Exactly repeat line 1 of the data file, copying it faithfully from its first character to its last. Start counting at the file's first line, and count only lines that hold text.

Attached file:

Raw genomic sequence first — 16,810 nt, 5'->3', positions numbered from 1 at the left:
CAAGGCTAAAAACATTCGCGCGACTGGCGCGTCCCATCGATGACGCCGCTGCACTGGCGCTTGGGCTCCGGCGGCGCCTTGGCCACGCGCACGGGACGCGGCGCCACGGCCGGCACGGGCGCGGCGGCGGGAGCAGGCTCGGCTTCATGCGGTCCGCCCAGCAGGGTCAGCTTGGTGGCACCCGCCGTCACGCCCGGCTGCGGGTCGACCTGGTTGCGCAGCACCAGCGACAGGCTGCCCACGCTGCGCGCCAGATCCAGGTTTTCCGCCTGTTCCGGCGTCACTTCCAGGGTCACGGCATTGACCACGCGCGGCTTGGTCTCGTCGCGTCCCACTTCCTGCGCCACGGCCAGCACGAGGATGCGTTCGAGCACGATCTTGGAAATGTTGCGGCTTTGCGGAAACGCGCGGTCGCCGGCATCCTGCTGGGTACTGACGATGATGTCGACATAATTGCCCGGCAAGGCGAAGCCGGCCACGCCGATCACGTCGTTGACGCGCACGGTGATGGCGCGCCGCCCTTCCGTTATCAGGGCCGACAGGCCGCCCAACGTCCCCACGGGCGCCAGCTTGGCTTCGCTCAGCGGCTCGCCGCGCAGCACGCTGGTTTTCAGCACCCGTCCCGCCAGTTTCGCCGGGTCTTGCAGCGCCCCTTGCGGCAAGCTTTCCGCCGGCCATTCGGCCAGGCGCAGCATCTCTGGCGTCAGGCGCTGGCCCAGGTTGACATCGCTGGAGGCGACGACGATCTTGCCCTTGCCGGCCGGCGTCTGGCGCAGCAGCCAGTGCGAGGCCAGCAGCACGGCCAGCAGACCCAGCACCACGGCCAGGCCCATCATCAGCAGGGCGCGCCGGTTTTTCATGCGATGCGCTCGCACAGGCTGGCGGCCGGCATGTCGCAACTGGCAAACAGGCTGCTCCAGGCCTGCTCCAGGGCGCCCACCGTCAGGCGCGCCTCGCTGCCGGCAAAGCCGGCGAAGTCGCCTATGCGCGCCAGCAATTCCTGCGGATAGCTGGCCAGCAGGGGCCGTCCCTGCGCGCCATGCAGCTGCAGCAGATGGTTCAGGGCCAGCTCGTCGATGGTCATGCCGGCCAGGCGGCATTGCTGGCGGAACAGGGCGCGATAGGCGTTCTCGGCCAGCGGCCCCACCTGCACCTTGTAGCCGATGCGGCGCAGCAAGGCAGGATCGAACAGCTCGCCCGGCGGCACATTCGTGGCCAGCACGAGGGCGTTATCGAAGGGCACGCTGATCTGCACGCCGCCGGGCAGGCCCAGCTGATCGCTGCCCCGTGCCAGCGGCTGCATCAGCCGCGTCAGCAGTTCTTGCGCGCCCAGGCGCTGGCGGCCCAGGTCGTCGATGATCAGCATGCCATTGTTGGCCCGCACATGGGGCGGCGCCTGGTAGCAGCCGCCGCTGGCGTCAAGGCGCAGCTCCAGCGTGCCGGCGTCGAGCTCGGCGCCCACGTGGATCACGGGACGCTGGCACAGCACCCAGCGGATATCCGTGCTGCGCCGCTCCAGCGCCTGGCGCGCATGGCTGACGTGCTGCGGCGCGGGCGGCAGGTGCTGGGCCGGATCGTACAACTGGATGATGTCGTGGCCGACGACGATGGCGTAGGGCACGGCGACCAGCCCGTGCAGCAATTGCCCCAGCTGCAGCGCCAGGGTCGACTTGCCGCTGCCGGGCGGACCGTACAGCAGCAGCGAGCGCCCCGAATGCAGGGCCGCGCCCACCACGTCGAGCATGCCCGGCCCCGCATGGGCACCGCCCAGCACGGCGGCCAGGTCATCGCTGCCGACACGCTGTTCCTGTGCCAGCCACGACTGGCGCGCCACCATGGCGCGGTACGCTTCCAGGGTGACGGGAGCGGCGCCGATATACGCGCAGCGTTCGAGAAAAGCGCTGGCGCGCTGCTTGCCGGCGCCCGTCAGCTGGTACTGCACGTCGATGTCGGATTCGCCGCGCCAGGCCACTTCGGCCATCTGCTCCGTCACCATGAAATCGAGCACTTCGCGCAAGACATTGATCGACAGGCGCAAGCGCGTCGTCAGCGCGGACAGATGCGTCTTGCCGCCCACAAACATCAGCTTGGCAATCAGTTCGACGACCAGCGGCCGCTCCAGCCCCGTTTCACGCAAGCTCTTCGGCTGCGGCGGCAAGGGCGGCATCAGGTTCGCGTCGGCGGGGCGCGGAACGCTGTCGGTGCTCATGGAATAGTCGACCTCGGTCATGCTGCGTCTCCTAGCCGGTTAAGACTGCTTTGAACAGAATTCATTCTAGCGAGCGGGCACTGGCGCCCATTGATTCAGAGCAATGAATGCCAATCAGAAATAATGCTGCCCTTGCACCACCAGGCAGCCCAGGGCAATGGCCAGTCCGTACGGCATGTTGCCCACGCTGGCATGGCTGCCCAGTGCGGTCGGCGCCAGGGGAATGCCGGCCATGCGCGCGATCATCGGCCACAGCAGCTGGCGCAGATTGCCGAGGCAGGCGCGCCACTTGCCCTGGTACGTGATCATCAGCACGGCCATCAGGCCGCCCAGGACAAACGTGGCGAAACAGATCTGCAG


Raw genomic sequence first — 16,810 nt, 5'->3', positions numbered from 1 at the left: